I’ve been an Aperture user for a couple of years now, and have debating what the future will hold for my workflow, in light of the sunsetting of Aperture in favor of OS X’s new Photos app. I’ve played with Photos a bit, and like much about the app. There are some features I need, though, that are currently missing in Photos. One of those features is the ability to export photos with custom sizes. It looks like there may be a pretty easy workaround to that problem.
I’ve never been shy about foregoing the use of one tool if another tool works better for a particular purpose. I use OmniFocus as my primary productivity tool, and Evernote as my main information repository for non-sensitive data. Recently though, I decided there had to be a better solution for creating simple lists. Both OmniFocus and Evernote are great, but are overkill for simple lists.
[Mac] I’ve been using DEVONthink Pro Office for a few years now, but only as a filing cabinet for documents that I don’t want to trust to the cloud. The latest episode of the Mac Power Users podcast took a detailed look at DEVONthink, and got me thinking about whether I was using the app to its fullest potential. Specifically, I wondered if I would benefit from using DEVONthink in my legal practice.
I had an appointment today at my local Apple Store to try on the Apple Watch, and my intent was to address two questions. First, I wanted to get a sense for how the Space Gray Sport watch would look in an office environment, since I’m a lawyer. Second, I wanted to get a feel for how big the 42mm watch looked on my wrist, which isn’t too thick.
[Mac] Someone please tell me why I didn’t discovery this, oh, maybe six years ago? If you have a blog and write about software, you’re constantly looking looking for high quality icons to use. The method quoted at the bottom of this post from Macworld makes it easy.
Even easier, I’ve found, is a tip I stumbled upon a while back on another site. I’ve been unable to relocate the source, so regretfully can’t credit it, but I remember the tip: find an application in your Finder, and drag it onto the Preview icon in your Mac’s dock. Preview will then open, showing you all of the artwork used in that application, including the icon. You can then export a high quality version of it to use in your blog post.
In the Finder, select the program in question, and press Command-C (or if you love menus, select Edit -> Copy). You’ve now got a full copy of the application on your clipboard. . . Now launch Preview, and press Command-N (File -> New from Clipboard for you menu users). You may be surprised at the result: a full copy of the chosen application’s icons, in every available size.
For the past few years, I’ve been using three note taking apps side by side. Two of the three apps have stayed the same over the years, while the third has changed a couple of times. Why three apps? It’s partially a function of the strengths and weaknesses of the apps I use, but it’s largely a function of my brain liking to keep different types of data segregated into different apps. In my system, each app serves a different purpose:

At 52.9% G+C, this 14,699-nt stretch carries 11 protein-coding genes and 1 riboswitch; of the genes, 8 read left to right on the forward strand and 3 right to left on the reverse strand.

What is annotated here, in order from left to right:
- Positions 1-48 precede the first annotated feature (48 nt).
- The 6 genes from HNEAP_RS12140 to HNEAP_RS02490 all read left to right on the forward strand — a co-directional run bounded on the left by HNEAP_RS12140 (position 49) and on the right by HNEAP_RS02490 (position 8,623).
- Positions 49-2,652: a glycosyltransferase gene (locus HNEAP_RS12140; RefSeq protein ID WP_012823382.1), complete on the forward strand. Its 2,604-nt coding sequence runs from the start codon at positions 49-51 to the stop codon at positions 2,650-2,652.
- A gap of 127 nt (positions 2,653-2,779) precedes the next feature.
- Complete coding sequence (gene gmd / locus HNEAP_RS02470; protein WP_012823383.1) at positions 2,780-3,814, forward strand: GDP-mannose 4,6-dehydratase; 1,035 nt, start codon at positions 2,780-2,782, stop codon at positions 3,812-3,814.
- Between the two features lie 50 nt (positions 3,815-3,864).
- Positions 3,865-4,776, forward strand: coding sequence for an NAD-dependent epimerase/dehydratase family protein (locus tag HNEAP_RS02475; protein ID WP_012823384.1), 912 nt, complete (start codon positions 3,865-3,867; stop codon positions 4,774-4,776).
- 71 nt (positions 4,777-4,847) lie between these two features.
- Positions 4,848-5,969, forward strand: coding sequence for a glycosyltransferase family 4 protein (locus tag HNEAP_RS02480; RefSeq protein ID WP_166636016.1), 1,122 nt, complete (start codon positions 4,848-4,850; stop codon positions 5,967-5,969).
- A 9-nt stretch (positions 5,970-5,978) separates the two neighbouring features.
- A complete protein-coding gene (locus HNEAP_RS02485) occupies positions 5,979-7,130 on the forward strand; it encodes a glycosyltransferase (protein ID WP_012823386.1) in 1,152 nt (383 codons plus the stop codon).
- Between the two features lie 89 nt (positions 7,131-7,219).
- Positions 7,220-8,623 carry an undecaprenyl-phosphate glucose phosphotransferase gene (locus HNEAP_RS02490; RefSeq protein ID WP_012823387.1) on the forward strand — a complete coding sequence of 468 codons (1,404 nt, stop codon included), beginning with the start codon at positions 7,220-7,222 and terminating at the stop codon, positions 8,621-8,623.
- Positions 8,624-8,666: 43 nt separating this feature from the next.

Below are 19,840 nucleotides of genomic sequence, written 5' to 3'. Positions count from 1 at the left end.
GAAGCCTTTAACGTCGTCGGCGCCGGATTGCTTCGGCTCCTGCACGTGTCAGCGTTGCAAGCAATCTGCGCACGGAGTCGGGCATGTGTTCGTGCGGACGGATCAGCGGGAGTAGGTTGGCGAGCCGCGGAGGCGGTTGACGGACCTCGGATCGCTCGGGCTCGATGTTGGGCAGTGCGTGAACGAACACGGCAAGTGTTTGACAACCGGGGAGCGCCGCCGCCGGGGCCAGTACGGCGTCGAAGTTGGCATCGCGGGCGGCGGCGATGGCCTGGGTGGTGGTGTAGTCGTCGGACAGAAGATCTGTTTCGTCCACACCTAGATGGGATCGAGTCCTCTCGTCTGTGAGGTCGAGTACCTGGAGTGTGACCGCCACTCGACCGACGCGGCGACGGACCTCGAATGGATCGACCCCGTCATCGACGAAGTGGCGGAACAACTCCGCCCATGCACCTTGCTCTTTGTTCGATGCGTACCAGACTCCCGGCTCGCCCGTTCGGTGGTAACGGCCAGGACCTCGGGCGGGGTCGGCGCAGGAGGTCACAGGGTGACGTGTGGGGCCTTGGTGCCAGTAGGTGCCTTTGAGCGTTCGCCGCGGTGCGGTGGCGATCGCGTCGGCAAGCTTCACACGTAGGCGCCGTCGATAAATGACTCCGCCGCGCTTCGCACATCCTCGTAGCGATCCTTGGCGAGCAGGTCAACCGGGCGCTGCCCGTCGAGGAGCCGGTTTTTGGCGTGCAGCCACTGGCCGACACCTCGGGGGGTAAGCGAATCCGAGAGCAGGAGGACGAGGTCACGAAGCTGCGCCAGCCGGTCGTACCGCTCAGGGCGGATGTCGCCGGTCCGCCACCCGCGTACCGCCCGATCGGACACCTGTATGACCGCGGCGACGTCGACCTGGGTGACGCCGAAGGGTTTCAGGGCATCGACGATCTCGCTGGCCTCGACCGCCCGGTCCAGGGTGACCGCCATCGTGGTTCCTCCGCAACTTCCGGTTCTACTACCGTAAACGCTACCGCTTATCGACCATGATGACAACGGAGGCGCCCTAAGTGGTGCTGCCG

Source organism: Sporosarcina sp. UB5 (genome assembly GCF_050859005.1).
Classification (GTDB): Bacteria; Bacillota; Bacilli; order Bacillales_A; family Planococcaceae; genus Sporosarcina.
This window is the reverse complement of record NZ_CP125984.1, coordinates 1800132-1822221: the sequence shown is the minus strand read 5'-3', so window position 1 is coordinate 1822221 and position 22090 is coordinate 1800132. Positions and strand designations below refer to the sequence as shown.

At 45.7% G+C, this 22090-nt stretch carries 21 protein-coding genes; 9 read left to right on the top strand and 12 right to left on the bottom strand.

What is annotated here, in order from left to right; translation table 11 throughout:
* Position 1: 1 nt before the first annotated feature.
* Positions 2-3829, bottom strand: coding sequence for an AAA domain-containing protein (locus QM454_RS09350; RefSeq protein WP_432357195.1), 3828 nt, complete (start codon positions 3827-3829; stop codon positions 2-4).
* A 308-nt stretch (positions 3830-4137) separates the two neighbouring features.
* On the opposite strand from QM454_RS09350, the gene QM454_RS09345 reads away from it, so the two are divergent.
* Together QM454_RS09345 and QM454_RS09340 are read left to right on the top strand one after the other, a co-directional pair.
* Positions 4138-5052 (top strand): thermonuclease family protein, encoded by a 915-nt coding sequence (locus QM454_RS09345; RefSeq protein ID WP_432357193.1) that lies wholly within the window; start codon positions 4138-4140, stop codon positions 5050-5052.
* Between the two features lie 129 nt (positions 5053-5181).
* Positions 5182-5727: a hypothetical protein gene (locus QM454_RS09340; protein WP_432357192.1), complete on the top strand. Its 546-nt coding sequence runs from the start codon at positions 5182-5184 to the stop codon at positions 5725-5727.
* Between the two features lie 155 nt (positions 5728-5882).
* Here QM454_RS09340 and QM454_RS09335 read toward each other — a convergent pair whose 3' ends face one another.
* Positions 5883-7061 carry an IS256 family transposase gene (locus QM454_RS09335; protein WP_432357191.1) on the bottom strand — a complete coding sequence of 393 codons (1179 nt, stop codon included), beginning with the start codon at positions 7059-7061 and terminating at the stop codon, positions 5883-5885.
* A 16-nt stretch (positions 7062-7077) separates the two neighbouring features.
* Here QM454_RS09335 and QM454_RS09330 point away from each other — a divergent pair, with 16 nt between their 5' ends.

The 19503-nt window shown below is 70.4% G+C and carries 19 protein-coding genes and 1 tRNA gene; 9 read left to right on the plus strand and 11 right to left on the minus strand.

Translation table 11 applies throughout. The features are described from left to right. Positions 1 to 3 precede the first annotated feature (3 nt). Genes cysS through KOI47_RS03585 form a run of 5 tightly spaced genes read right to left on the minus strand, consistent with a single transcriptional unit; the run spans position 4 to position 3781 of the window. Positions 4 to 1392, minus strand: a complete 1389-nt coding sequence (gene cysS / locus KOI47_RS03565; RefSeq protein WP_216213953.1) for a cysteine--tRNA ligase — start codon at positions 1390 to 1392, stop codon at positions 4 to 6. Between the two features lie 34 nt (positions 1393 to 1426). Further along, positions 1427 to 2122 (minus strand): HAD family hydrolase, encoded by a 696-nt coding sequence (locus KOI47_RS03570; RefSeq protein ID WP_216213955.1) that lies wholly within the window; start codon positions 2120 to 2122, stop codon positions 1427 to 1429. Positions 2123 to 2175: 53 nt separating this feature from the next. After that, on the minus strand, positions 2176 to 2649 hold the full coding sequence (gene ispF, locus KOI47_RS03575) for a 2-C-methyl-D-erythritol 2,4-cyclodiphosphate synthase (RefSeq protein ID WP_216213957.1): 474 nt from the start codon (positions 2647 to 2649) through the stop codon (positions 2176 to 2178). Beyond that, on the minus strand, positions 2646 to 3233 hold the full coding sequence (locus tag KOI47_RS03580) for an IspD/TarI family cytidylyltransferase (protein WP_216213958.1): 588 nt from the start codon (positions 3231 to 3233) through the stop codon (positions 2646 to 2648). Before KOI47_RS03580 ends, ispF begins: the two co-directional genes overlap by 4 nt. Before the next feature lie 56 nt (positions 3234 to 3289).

If you’ve been waiting for Scrivener to hit the iPad and iPhone, there’s finally light at the end of the tunnel. Literature and Latte, the popular writing app’s developer, has announced that Scrivener for iOS is now feature complete and has entered a closed beta. The initial version of the iOS version will use Dropbox to sync with the Mac and Windows versions. A summer release has been targeted.
I’ve found Scrivener on the Mac to be quite handy for legal writing. I can organize research within the app, and break down my document into sections that I can easily rearrange. The grand plan, of course, is to use the app to write a novel some day.
∞ The Cellar Door » A Quick iOS Update | Literature and Latte blog
I’ve owned an iPad since shortly after the device debuted, and I swore that I’d never use a keyboard case. I had a MacBook Air to use when I wanted a portable device with a full keyboard. I also didn’t like the idea of turning my iPad into a Frankenstein device, with accessories bolted onto it. My thinking on this has recently turned 180 degrees, though – I’m now sporting a new Belkin QODE Ultimate Keyboard Case on my iPad. READ MORE
With about every other OS X release, I perform a clean install on my main Mac. There’s a good overview on how to perform a clean install at OS X Daily. I’ve gradually worked up a checklist in Evernote for what I need to remember to do both before and after the install is complete. Here is my checklist.
Adobe Flash is a notorious resource and battery hog. I’m currently seeing if I can get by in Safari on my MacBook without it. I had been using an extension to selectively enable Flash in Safari, but I wanted to see if I could live without Flash in Safari entirely, and just jump over to Chrome (which comes packaged with Flash) when I absolutely needed to see a page that used Flash. All of the solutions that I found online involved Applescripts that were throwing errors for me, until I jumped into the Keyboard Maestro Yahoo Group and found a script that worked. I’ve paired that with Keyboard Maestro, and can now use a keystroke to open the currently active Safari tab in Chrome.